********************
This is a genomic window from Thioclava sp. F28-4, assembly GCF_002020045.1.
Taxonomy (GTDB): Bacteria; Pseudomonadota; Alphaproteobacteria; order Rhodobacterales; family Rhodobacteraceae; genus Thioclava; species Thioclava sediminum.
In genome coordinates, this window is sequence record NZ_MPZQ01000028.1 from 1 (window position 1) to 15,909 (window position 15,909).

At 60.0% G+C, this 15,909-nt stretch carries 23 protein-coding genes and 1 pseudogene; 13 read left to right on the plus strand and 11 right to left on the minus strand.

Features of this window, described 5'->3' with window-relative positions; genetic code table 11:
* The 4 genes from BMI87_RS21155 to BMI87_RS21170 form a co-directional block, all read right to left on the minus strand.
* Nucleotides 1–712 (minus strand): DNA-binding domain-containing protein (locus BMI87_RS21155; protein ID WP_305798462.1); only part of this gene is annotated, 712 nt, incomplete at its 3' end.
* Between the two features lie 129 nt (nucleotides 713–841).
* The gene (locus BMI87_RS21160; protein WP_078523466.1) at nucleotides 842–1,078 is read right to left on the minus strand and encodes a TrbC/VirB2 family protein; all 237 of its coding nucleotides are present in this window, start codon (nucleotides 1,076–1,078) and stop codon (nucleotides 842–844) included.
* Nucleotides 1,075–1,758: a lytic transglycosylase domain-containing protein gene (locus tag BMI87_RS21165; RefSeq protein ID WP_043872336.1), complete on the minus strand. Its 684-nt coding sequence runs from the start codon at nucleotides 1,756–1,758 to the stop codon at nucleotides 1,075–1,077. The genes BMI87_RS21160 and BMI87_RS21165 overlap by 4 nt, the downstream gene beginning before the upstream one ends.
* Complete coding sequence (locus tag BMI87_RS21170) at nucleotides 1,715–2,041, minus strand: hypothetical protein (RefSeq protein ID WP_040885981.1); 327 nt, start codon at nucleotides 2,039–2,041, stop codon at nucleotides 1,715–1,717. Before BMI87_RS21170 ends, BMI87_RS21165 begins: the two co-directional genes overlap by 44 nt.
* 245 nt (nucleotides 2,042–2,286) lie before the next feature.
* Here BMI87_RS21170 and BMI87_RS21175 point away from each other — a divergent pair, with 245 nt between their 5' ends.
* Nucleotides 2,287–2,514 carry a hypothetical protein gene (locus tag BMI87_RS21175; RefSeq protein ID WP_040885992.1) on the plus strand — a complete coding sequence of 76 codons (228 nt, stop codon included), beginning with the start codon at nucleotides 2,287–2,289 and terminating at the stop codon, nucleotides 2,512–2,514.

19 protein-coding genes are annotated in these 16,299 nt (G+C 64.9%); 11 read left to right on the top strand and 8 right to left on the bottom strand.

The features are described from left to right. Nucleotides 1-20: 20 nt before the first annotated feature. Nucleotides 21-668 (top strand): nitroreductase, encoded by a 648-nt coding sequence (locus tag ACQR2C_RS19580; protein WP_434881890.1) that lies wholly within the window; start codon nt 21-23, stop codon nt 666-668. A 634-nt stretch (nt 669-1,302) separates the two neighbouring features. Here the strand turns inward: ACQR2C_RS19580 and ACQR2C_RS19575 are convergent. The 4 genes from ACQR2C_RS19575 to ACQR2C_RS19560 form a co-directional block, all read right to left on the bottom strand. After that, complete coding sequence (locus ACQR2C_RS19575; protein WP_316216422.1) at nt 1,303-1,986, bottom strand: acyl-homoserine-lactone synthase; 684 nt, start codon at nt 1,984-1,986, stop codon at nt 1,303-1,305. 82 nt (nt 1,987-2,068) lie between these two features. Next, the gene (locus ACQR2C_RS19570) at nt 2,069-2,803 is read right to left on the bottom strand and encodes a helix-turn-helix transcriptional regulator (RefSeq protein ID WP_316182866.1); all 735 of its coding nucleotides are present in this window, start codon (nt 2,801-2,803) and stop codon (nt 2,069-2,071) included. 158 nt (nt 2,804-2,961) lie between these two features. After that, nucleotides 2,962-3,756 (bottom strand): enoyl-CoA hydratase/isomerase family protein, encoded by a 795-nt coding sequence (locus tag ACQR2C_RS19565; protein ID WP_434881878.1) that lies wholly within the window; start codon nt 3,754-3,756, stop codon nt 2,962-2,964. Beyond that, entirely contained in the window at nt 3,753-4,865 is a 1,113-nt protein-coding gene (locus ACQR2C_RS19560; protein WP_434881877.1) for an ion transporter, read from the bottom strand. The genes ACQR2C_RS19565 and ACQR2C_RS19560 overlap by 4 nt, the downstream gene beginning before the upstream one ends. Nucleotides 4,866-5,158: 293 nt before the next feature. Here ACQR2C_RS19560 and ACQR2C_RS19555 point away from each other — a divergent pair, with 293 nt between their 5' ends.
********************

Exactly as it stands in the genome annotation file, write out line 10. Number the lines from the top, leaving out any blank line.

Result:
* Nucleotides 1,075–1,758: a lytic transglycosylase domain-containing protein gene (locus tag BMI87_RS21165; RefSeq protein ID WP_043872336.1), complete on the minus strand. Its 684-nt coding sequence runs from the start codon at nucleotides 1,756–1,758 to the stop codon at nucleotides 1,075–1,077. The genes BMI87_RS21160 and BMI87_RS21165 overlap by 4 nt, the downstream gene beginning before the upstream one ends.